Odeleye remembers how, at the start of the #MuteRKelly campaign, she and Barnes were mostly pelted with online hate and harassment – the language they used to talk about the abuse wasn’t yet mainstream. They pressed on, engaging those who would listen. “We had a lot of conversations about what sexuality means, what grooming is and how it works, the kind of manipulation that abusers use – you talk about it in a more holistic way than, ‘some gold diggers and a Black man they’re trying to take down’, you know?”
Kelly and his enablers recruited young women and children at his concerts or at schools. This behaviour was overlooked, seen simply as a superstar blessing his fans with his presence (and phone number). Groupie culture forms a foundation on which fan-celebrity interactions can cross back and forth over the line of consent, within an acceptable catch-all. Its heavily gendered norms shape fans and those in the industry alike.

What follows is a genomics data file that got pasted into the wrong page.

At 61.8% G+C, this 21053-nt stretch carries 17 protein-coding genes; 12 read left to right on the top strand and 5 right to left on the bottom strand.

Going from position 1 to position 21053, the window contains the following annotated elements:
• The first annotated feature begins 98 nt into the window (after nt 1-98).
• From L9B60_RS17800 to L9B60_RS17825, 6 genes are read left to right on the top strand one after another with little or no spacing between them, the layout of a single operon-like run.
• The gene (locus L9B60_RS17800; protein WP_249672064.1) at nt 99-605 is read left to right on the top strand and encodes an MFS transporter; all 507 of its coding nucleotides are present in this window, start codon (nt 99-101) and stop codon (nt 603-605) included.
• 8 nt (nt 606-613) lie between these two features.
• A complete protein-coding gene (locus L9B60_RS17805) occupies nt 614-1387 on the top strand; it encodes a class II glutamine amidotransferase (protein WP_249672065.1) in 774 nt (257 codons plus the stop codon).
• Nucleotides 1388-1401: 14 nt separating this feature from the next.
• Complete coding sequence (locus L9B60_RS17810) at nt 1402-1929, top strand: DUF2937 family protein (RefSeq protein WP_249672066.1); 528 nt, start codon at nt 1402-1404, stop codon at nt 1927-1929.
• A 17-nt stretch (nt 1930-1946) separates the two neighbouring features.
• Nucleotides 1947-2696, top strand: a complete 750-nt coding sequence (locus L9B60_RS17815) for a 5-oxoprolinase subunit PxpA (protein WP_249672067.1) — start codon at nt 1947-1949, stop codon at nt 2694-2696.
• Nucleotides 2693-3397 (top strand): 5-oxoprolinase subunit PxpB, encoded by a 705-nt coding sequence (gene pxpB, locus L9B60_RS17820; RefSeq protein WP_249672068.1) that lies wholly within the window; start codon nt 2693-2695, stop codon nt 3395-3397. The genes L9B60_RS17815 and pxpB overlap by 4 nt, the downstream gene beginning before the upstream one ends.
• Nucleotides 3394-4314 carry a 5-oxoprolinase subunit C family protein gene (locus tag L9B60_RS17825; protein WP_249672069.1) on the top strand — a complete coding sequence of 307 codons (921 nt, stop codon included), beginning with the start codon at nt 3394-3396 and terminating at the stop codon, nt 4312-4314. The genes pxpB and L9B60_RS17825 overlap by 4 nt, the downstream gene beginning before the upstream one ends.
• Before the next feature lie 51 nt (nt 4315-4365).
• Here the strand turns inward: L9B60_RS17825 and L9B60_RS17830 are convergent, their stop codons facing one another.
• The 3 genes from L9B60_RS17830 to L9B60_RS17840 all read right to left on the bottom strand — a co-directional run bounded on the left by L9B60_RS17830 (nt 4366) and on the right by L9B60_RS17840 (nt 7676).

To truly enact change, those with power need to push back against these norms, according to Naomi Pohl, deputy general secretary of the UK-based Musicians’ Union. “I do think the music industry has been slow to recognise that we have a problem,” she says, recalling the 2018 launch of the union’s Safe Space Scheme for harassment and abuse testimony. She remembers that after the Harvey Weinstein revelations in late 2017, “the music industry as a whole reacted more by saying, ‘well yeah, sexual harassment happens in all sorts of workplaces.” Akin to a reluctant shrug, an acceptance, rather than a commitment to change the culture.
Kelly’s hits also gave him a Telfon-like coating – no allegation seemed to stick to him, starting with a civil case brought in 1996 by Tiffany Hawkins who said a 24-year-old Kelly had sex with her while she was 15, under the pretext of advancing her singing career. Her lawsuit named Jive Records and was eventually settled out of court. Lawyers representing Jive successfully argued the label wasn’t liable.
This first case exemplified how the apparatus around Kelly worked to insulate him from being seriously questioned. Barry Weiss, Jive chief executive from 1991 to 2011, told the Washington Post that Kelly’s off-stage behaviour was none of the label’s business. “I was a record company putting out R Kelly’s records,” he said, in 2018. “That was all I knew. I wasn’t involved in his criminal cases. We were a record company, for God’s sakes.”